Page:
ANY car which manages to remain in production for 50 years can be considered a major success in a fickle automotive world where model names tend to come and go.
Launched in 1974, the Volkswagen Golf is still very much a household name today as it hits a half-century on our roads, having now outlived its last original competitor in the family hatchback sector pioneered by the Golf in the mid-to-late 1970s - the recently discontinued Ford Fiesta.
VW has sold more than 37 million Golfs to date. Now on its eighth generation, which VW has said will be the final internal combustion engine-powered version, the current Golf is due for a facelift later this year (read on for more details on that).
To mark its 50th birthday, VW France will be displaying pristine examples of the model’s first seven generations at the Salon Rétromobile show in Paris between January 31 and February 4, while in Germany, Volkswagen will show a Golf Mk1 beside the original EA 276 concept car from 1969 which led to its creation at the Bremen Classic Motorshow from February 2 to 4.
Meanwhile, the updated version of the Mk8 is set to make its public debut at the end of this month. According to VW, the refreshed Golf will incorporate “visually refined features, new assist systems and powertrains, and next-generation infotainment systems and software” which will include an updated IDA voice assistant utilising ChatGPT.
As mentioned, it’s set to be the last hurrah for petrol and diesel engines in VW’s best-seller: an all-electric Mk 9 is expected to launch in 2028 and will likely be based on VW’s innovative, scalable new SSP platform, which is expected to be in use by the company by 2026.
“It will be a true Golf in terms of packaging and driveability,” is what VW branding big wig Thomas Schafer told Car magazine about the ninth generation Golf late last year, in an interview which touched upon the model names that will continue to be part of the company lexicon going forward.
“Iconic names that are definitely decided and that will be carried into the future are Golf, Tiguan and GTI,” he revealed.
“The others we will look at as a case-by-case basis.”
We already know that the first electric GTI will be the ID2 GTI, the sporty version of its forthcoming ID2 all EV which was revealed as a concept last year and set to launch in late 2026 onwards – although many have already speculated that this car might eventually end up wearing a Golf badge, which would fit with VW’s plans to eventually phase out its electrified ID brand.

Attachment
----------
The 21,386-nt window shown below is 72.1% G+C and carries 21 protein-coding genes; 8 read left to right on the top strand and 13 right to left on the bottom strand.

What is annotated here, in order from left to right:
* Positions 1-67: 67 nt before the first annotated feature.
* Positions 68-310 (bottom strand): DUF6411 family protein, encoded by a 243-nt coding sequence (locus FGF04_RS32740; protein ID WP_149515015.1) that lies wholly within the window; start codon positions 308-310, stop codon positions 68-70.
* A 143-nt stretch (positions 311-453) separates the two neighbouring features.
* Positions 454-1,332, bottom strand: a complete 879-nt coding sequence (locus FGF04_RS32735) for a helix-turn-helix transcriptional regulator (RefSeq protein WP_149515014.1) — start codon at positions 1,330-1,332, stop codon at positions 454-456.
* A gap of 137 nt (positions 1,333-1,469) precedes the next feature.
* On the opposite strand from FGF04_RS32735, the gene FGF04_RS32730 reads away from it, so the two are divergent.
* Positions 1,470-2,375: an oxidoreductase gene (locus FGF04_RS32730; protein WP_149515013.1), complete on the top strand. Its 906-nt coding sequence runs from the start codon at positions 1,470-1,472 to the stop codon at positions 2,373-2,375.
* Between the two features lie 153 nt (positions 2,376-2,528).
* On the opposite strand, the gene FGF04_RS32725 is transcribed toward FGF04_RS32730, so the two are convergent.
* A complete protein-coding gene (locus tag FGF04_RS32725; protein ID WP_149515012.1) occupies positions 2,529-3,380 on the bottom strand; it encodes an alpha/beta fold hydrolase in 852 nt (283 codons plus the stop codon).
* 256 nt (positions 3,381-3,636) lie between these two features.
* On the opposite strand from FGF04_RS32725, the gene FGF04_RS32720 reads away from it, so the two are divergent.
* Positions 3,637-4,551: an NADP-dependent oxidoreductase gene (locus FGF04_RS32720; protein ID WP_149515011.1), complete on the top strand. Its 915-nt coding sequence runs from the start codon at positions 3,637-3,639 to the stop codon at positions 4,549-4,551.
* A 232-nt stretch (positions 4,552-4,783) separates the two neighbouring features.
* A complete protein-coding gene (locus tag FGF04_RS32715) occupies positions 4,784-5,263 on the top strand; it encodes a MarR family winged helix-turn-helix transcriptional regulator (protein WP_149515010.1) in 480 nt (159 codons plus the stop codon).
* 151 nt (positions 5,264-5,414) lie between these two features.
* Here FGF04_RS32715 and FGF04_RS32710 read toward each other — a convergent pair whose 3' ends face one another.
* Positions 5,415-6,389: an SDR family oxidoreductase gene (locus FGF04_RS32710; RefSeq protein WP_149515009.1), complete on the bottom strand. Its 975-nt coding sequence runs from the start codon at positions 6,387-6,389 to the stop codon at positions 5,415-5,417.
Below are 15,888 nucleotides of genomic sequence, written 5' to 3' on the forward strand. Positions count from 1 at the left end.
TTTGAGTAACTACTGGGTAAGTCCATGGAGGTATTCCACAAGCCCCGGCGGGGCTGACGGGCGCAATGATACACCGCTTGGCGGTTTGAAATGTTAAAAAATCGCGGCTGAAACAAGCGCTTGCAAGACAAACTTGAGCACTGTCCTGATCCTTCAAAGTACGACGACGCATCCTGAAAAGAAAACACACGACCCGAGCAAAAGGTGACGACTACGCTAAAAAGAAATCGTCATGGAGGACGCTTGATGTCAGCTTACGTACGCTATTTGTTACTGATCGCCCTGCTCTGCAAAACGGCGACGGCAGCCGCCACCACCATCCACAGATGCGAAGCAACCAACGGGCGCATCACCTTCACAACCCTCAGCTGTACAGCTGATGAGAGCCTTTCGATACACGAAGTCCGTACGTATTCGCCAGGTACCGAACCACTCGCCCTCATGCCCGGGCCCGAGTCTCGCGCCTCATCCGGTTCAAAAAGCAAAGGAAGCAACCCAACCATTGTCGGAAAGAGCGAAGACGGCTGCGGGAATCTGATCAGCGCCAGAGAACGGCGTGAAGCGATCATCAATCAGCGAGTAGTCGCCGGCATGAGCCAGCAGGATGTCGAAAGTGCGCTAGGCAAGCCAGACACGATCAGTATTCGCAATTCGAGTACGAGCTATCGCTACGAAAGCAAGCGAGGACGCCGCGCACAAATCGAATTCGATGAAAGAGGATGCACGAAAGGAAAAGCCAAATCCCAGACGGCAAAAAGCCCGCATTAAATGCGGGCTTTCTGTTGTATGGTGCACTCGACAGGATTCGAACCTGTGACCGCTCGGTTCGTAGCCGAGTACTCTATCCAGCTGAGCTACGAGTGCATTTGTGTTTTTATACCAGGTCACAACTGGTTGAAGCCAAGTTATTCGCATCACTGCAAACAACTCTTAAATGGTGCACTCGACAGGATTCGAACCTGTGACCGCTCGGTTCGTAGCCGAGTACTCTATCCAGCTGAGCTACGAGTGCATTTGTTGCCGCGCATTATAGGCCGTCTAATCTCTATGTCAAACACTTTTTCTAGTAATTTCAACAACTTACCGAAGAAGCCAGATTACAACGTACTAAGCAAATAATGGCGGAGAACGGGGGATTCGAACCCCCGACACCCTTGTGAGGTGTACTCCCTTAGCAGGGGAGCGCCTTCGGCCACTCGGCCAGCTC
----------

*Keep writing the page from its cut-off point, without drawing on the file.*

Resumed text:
The electrified four-wheel-drive GTX brand is also being decommissioned as the company streamlines its badging.
“GTI is the two-wheel drive brand, and R is the four-wheel drive brand,” explained Schafer.
“GTX was just an interim battery-electric only one. Going forward, we’ve taught the world what GTI is, and we’ve taught the world what an R is. It would be ludicrous to re-educate people.”
VW GOLF MK1: FACT FILE
- Designed by Giorgetto Giugiaro and Volkswagen, the original Golf was produced at the Volkswagen plant in Wolfsburg at the end of March 1974, with its official home market launch taking place in May.
- Prior to the Golf, the iconic rear-engine, rear-wheel-drive VW Beetle had shaped the Volkswagen brand for decades, with over 21.5 million units already sold.
- With the arrival of the first Golf, a new era of vehicles with front-mounted engines and front-wheel drive was cemented, building on what began the previous year with new its sister models, the Scirocco and the Passat.
- The Golf introduced a versatile rear cargo set-up with its hatchback tailgate offering easy access, complimented by a foldable rear seat backrest.
- The Mk1 Golf was an immediate hit, with the millionth car sold before the end of 1976.
- In total, 6.9 million units of the first-generation Golf - including all derivatives like the sporty GTI, convertible ‘Clipper’ and a Jetta-badged MK1 saloon variant - were sold worldwide.
- The Mk1 Golf was so popular in its home market that it was even commemorated on a German postage stamp